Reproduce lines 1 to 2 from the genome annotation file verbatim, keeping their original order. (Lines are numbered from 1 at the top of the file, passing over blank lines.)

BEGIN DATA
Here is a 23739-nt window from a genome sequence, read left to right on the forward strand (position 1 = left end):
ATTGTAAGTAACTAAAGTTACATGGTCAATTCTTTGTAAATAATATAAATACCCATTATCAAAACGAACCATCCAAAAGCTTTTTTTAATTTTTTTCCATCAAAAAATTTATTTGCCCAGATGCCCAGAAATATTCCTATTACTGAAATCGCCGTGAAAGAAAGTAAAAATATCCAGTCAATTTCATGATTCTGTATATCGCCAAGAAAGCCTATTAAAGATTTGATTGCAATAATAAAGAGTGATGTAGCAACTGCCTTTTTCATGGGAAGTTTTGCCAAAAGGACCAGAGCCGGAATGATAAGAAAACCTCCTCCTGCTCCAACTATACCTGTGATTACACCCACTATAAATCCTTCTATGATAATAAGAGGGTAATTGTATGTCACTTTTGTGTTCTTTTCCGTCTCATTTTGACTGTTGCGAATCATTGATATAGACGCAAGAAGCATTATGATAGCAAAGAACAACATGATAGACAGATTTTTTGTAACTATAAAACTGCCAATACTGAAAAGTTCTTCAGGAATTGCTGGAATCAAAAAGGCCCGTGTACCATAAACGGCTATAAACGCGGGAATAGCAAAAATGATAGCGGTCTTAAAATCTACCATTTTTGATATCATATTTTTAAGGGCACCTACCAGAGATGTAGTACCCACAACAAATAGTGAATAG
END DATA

Here is a 23739-nt window from a genome sequence, read left to right on the forward strand (position 1 = left end):
ATTGTAAGTAACTAAAGTTACATGGTCAATTCTTTGTAAATAATATAAATACCCATTATCAAAACGAACCATCCAAAAGCTTTTTTTAATTTTTTTCCATCAAAAAATTTATTTGCCCAGATGCCCAGAAATATTCCTATTACTGAAATCGCCGTGAAAGAAAGTAAAAATATCCAGTCAATTTCATGATTCTGTATATCGCCAAGAAAGCCTATTAAAGATTTGATTGCAATAATAAAGAGTGATGTAGCAACTGCCTTTTTCATGGGAAGTTTTGCCAAAAGGACCAGAGCCGGAATGATAAGAAAACCTCCTCCTGCTCCAACTATACCTGTGATTACACCCACTATAAATCCTTCTATGATAATAAGAGGGTAATTGTATGTCACTTTTGTGTTCTTTTCCGTCTCATTTTGACTGTTGCGAATCATTGATATAGACGCAAGAAGCATTATGATAGCAAAGAACAACATGATAGACAGATTTTTTGTAACTATAAAACTGCCAATACTGAAAAGTTCTTCAGGAATTGCTGGAATCAAAAAGGCCCGTGTACCATAAACGGCTATAAACGCGGGAATAGCAAAAATGATAGCGGTCTTAAAATCTACCATTTTTGATATCATATTTTTAAGGGCACCTACCAGAGATGTAGTACCCACAACAAATAGTGAATAG